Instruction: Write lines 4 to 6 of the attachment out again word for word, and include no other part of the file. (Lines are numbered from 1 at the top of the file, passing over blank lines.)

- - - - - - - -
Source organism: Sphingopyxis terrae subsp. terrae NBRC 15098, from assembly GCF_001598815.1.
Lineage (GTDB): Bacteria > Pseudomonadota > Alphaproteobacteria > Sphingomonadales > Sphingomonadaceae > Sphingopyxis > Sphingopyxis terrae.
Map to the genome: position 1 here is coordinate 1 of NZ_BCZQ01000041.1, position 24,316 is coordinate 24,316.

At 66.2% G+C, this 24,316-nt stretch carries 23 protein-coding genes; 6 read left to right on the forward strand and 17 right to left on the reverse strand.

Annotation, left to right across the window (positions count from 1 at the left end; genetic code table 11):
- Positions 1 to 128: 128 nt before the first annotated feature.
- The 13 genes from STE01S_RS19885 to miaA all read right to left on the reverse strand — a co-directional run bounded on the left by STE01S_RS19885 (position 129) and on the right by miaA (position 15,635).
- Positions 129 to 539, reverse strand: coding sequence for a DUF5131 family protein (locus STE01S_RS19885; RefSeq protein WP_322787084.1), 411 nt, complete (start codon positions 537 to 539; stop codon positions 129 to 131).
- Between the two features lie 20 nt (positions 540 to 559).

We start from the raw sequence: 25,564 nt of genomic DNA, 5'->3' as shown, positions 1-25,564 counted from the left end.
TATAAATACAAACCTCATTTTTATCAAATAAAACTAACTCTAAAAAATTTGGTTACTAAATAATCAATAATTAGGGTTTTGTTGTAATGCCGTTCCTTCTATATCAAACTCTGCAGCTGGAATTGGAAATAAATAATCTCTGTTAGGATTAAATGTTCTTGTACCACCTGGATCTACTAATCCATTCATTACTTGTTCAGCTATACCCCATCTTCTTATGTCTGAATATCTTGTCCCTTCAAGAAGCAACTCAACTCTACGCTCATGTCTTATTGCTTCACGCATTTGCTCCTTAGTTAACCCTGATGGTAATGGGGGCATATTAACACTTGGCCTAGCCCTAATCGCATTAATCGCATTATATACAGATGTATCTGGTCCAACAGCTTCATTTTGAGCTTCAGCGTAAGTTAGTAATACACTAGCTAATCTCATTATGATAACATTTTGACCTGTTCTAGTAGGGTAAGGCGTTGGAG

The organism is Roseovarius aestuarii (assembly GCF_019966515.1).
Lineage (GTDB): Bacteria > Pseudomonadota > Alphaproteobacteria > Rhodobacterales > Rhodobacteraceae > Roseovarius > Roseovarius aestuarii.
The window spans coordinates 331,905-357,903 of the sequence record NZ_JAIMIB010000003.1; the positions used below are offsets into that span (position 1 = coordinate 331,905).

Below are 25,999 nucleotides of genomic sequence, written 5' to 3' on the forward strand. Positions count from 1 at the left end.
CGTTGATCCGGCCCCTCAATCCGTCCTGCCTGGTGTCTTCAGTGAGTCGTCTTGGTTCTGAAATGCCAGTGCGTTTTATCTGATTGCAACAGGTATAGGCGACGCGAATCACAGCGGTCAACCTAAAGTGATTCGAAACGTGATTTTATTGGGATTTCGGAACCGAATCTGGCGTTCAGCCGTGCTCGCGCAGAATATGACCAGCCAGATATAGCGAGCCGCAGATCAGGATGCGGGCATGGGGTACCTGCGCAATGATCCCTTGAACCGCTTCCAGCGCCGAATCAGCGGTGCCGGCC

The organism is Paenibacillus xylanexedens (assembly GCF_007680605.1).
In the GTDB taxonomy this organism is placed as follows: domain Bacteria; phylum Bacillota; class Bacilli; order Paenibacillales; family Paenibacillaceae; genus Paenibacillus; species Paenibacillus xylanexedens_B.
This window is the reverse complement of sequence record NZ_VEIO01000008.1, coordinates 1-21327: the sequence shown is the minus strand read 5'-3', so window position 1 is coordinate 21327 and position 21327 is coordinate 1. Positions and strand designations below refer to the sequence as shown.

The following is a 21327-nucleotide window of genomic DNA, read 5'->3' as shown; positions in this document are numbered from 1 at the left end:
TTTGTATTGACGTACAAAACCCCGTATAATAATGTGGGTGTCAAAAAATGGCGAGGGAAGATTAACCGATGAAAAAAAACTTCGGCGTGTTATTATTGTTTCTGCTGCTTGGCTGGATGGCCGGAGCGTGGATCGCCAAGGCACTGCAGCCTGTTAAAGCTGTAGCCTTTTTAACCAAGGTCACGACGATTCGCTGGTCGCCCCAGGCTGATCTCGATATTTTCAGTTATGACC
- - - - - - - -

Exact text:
At 66.2% G+C, this 24,316-nt stretch carries 23 protein-coding genes; 6 read left to right on the forward strand and 17 right to left on the reverse strand.

Annotation, left to right across the window (positions count from 1 at the left end; genetic code table 11):
- Positions 1 to 128: 128 nt before the first annotated feature.